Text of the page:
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A jelly slice is an Australian dessert consisting of three layers: a crust, a filling and a topping. The crust is made out of crushed tea biscuits, the filling contains gelatin as well as dairy products, and the topping is made from flavored jelly crystals. Although jelly slices are popular desserts in Australia, they typically are not found in other parts of the world.
Created in the same manner as a graham cracker crust, the jelly slice crust, sometimes called the base, consists of cookie crumbs and butter. Cookies are crushed or ground in a food processor and then combined with melted butter. The mixture is then pressed into the bottom of a rectangular tin or baking dish. After the bottom is thoroughly covered, the dish is placed in the refrigerator to chill.
While the base is chilling, the filling is made. The filling contains gelatin, lemon juice, sweetened condensed milk and sometimes cream cheese and cream. To make the filling, the gelatin is dissolved in boiling water. If cream cheese is not used, the remaining ingredients are mixed into the dissolved gelatin. When cream cheese is used, however, the cheese is beaten, and the other ingredients are mixed into the cheese, with the dissolved gelatin added last.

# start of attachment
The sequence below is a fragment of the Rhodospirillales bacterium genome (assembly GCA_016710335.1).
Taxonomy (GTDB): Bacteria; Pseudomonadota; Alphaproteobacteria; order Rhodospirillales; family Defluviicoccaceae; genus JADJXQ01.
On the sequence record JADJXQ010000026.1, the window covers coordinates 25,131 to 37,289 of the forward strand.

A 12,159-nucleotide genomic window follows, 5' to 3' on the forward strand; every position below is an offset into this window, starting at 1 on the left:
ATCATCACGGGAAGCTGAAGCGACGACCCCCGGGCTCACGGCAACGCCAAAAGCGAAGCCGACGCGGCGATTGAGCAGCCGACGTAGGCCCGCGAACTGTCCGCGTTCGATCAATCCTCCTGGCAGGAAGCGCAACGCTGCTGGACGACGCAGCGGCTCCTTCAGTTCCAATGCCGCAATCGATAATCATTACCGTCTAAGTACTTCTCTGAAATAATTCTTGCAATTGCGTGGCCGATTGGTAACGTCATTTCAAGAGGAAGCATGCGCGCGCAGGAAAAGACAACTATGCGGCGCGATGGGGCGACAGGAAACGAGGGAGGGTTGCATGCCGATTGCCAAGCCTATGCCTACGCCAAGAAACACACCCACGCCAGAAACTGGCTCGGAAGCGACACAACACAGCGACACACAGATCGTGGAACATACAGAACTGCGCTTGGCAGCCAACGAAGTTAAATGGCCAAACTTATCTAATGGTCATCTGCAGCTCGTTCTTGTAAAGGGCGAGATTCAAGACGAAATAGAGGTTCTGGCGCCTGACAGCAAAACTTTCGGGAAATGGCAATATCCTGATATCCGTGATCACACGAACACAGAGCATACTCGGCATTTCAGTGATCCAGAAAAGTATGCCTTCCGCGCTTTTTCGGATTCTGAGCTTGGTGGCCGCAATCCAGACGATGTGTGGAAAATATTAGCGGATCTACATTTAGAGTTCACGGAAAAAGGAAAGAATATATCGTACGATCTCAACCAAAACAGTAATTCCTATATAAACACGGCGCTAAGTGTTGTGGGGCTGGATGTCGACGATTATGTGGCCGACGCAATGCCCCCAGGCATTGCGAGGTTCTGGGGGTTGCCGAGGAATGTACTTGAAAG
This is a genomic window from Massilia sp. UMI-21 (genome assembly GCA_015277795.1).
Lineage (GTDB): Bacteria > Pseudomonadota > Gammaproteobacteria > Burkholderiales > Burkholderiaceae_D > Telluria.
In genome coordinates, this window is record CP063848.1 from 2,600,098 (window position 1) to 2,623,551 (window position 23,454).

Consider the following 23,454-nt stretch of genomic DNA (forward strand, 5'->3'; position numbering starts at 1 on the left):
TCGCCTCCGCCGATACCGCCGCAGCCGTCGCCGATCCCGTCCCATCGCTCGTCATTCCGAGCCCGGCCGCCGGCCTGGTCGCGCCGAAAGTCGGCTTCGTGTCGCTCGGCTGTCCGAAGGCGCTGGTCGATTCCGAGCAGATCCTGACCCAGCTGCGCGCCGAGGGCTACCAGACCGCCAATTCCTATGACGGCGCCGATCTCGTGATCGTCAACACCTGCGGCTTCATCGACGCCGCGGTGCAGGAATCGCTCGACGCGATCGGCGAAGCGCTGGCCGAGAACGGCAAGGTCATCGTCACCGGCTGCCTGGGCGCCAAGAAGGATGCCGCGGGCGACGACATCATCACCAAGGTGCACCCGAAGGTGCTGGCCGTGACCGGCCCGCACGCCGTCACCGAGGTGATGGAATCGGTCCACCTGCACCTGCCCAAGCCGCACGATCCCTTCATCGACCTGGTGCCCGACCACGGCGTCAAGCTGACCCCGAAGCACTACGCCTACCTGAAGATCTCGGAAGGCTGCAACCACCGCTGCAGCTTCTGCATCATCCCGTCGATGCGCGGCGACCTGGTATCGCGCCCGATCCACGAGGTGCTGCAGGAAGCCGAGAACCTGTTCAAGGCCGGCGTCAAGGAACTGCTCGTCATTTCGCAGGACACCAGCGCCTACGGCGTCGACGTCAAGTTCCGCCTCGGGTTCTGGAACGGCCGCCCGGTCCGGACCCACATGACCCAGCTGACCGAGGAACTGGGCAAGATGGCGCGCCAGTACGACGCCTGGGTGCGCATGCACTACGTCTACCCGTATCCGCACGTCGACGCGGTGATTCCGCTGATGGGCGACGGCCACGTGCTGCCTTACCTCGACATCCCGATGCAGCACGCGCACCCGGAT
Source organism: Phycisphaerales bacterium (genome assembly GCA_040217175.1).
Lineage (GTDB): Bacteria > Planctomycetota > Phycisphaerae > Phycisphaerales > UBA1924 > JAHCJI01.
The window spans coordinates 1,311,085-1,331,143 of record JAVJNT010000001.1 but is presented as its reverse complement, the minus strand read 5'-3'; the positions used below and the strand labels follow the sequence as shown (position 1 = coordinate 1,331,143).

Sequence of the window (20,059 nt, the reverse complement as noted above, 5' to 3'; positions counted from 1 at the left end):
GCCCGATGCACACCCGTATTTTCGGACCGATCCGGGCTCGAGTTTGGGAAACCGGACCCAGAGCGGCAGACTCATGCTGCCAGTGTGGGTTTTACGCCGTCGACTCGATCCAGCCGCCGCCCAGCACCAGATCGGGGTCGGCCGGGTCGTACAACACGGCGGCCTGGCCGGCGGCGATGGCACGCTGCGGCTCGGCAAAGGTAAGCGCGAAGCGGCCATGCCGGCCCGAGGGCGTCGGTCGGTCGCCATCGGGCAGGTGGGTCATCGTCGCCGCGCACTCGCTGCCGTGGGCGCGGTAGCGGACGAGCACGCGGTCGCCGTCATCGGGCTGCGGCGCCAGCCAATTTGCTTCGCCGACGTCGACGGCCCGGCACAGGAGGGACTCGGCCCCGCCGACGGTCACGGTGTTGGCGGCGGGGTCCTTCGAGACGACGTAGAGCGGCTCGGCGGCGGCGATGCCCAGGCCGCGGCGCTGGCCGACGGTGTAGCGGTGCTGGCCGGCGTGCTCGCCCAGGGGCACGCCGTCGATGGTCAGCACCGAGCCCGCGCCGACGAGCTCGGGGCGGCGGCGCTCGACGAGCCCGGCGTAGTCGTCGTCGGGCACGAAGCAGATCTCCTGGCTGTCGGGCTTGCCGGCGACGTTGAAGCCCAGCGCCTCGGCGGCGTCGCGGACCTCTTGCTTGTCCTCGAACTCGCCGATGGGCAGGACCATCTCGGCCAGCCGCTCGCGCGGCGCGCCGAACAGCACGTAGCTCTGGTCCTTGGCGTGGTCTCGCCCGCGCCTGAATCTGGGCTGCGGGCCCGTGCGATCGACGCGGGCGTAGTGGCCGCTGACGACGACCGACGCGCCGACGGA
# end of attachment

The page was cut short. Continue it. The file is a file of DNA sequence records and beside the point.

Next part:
After the filling is prepared, it is poured onto the base. The filling should be evenly spread over the entire crust before the pan is returned to the refrigerator. The crust and filling combination should be allowed to chill until the filling is set. Usually, this process takes about four hours.
The topping is prepared after the filling has set. Jelly crystals — which is what Australians call the flavored gelatin that is familiar to consumers in many countries and is especially popular with children — usually are combined with water as per the packaging instructions, but sometimes the water required is halved. Raspberry-flavored or lemon-flavored jelly crystals are especially popular in this dish, although any flavor can be used. After the jelly crystals are combined, the resulting liquid is poured over the filling. The jelly slice is then returned to the refrigerator to chill. At this point, it is exceptionally easy to spill the topping layer, so the cook should always take care when moving the dish.
When the final jelly layer is set, the dessert can be removed from the refrigerator and sliced into squares. A jelly slice can be served with cream or fresh or cooked fruits, such as strawberry or fig. Creating individual servings of a jelly slice is also possible by placing portions of each layer in small cake tins or serving glasses.